Last night was the airing of Peter Pan Live!, the second iteration of what NBC is calling a “holiday tradition” of televised live, musical spectacles. The first was last year’s The Sound of Music, which was highly watched but hardly loved, becoming sport for some particularly (and justifiably) cruel Twitter users, and it was clear from the outset that Peter Pan Live! was headed toward the same fate. The early promo photos were embarrassing/terrifying, and Peter Pan herself (Alison Williams) even made a plea to viewers to “not hate-watch.” They didn’t listen, of course. But, unlike The Sound of Music, barely anyone was watching, and all of those who were seemed to be doing it hatefully (#PeterPanLive is still going). And that was a real shame, because Peter Pan Live! wasn’t that bad. And it was probably the gayest thing on national broadcast television since Queer Eye For The Straight Guy, though it looks like it could’ve been broadcast at the same time.
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Is NBC’s upcoming Alison Williams-starring Peter Pan Live! secretly an American Horror Story spin-off? Because it sure seems like it. As if the … Read More
Saturday night is kind of a deserted, tumbleweed-y, post-Apocalyptic wasteland on television, from the standpoint of both ratings and… Read More
Today, the Criterion Collection issues a sparkling new DVD/Blu-ray special edition of All That Jazz, Bob Fosse’s mini-masterpiece. Based on its reputation (and, in a great part, thanks to the subsequent film version of Fosse’s Chicago, whose opening number provides the title), the casual viewer might presume it to be a standard, formulaic musical — when, in fact, it is anything but. After the jump, we’ll take a closer look at All That Jazz, and a few other musicals that buck the genre’s long-held traditions.
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You’d be hard pressed to find a movie tough guy with a more diverse filmography than Bob Hoskins. The English actor passed away earlier this week. With a burly silhouette, an aura of cockney cool, and a glimmer of menace in his eyes, the versatile performer charmed audiences as a sympathetic everyman and heroic detective (Who Framed Roger Rabbit), but was startling as a vicious gangster in films like The Long Good Friday. The straight-talking star played a number of cinema toughies during his colorful career. In honor of Hoskins’ reign of terror, we revisited some of cinema’s most frightening film gangsters.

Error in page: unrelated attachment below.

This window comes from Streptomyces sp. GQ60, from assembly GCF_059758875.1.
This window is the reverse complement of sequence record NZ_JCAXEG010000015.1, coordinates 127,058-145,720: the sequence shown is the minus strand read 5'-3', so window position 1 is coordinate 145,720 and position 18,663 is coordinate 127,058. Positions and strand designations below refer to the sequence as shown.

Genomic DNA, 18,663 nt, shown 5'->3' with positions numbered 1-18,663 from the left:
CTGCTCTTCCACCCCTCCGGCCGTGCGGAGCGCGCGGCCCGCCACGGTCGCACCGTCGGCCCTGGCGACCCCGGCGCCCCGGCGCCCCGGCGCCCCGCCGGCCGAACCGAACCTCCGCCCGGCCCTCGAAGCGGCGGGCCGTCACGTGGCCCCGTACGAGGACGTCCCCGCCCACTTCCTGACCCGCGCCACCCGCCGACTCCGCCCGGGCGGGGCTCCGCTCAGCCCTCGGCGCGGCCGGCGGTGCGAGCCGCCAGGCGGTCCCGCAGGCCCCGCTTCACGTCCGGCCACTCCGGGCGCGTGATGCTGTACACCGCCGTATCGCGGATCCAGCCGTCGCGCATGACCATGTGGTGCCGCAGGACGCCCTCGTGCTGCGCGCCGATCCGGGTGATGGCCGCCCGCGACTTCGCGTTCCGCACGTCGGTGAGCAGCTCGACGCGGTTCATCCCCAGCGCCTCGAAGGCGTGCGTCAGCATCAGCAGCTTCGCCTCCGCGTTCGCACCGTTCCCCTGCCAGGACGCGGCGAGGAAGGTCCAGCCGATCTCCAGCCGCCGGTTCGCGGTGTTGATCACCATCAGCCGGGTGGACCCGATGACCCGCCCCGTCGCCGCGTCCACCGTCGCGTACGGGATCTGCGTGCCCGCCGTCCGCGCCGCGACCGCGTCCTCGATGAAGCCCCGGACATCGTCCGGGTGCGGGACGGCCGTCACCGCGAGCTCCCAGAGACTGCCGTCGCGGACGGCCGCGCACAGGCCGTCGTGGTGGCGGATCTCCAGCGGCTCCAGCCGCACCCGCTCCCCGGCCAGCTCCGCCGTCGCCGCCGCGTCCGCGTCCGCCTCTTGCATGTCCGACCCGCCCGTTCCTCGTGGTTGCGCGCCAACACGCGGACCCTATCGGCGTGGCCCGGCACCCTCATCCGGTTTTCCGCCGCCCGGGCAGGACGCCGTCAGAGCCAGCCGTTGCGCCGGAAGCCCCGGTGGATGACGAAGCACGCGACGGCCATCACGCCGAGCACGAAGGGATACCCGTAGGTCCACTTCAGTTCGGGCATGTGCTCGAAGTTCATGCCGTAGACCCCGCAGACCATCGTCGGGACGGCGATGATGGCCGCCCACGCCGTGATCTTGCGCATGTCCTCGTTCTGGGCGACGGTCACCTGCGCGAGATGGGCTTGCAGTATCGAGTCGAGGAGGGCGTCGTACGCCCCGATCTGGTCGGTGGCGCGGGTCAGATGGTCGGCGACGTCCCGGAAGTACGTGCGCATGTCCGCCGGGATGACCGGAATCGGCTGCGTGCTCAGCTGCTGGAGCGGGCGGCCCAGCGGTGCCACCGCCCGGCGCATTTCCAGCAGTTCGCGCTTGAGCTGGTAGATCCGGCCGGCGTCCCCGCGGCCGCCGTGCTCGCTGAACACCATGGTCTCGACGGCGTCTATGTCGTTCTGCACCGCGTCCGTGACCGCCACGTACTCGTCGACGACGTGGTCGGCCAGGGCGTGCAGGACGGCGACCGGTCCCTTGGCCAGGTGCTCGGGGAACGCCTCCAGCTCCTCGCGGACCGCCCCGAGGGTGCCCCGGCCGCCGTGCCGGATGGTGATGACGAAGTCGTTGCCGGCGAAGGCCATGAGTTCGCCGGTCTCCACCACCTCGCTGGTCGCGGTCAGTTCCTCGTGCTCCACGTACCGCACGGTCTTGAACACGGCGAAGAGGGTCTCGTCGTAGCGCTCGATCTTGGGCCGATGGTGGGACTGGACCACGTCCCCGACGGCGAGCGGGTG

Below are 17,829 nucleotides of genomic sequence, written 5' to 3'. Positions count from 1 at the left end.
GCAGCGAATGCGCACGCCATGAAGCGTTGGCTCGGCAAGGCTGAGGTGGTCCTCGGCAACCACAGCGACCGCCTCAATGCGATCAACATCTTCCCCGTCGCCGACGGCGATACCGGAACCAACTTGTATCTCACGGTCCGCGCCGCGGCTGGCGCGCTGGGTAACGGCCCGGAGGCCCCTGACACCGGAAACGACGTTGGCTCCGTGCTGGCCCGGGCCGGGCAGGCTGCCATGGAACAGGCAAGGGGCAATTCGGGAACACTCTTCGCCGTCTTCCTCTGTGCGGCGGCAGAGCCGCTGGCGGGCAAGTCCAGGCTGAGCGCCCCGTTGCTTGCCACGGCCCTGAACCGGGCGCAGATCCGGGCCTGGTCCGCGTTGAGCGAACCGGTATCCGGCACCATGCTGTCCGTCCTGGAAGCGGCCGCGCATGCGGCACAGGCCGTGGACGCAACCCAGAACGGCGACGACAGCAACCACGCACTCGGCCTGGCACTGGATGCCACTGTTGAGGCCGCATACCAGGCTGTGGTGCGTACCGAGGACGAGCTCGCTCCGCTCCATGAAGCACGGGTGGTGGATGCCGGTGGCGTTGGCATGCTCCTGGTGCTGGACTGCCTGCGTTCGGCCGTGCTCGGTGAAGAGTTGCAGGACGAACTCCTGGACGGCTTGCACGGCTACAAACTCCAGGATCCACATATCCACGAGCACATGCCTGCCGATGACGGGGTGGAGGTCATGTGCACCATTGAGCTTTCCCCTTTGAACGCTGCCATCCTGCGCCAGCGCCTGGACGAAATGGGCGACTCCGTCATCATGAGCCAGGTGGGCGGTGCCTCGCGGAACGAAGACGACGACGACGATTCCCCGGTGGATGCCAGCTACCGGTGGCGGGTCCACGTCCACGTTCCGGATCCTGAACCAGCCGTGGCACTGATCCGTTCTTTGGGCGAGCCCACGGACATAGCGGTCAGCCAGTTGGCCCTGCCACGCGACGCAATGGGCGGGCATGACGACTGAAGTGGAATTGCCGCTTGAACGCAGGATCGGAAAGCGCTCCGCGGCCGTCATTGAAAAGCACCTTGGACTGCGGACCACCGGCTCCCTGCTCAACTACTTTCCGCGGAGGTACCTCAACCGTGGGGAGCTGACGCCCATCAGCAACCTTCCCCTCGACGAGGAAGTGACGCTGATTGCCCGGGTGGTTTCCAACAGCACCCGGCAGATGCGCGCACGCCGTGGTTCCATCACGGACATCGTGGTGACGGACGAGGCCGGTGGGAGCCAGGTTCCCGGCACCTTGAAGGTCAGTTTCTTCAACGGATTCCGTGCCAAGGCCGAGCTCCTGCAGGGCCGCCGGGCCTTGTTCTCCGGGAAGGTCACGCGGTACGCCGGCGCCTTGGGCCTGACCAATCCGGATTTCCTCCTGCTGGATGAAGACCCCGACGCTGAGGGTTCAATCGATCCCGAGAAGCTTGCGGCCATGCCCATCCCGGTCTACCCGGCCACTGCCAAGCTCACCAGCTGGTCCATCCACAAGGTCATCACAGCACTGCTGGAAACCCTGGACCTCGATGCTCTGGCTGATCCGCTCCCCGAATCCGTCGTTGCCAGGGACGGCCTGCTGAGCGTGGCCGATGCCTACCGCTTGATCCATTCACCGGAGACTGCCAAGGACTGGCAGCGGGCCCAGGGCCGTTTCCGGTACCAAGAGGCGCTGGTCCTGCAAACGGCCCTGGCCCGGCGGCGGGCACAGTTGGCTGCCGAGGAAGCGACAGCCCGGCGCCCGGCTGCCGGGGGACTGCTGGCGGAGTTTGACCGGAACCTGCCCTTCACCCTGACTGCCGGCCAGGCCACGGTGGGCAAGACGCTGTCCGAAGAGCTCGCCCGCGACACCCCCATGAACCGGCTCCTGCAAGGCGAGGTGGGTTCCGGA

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When you hear the name “Clint Eastwood,” you don’t usually think of singing and dancing. But Clint’s a versatile… Read More
Buried among the also-rans within this week’s Blu-ray releases, you’ll find the HD debut of Tequila Sunrise, Robert Towne’s 1988 mystery/love triangle thriller starring Mel Gibson, Michelle Pfeiffer, and Kurt Russell. It’s the kind of movie studios don’t make that much anymore — an entertaining and reasonably intelligent picture for grown-ups, done on a medium budget with the expectation of a medium return. There’s nosurplus of love out there for mainstream American moviemaking in the 1980s — and for good reason. But there are also a handful of films from that much-maligned era that have stood the test of time, and deserve more retroactive attention than they… Read More
Welcome to Flavorwire’s streaming movie guide, in which we help you sift through the scores of movies streaming on Netflix, Hulu, Amazon, and other services to find the best of the recently available, freshly relevant, or soon to expire. This week, there’s great stuff from Leonardo DiCaprio, Julianne Moore, Carey Mulligan, Greta Gerwig, Alexander Skarsgård, Guy Pearce, Dwayne “The Rock” Johnson, Tobey Maguire, Steve Coogan, Billy Bob Thornton, Robert Duvall, Christopher Walken, Ben Stiller, Rosario Dawson, and more. Check them out after the jump, and follow the title links to watch them right now.
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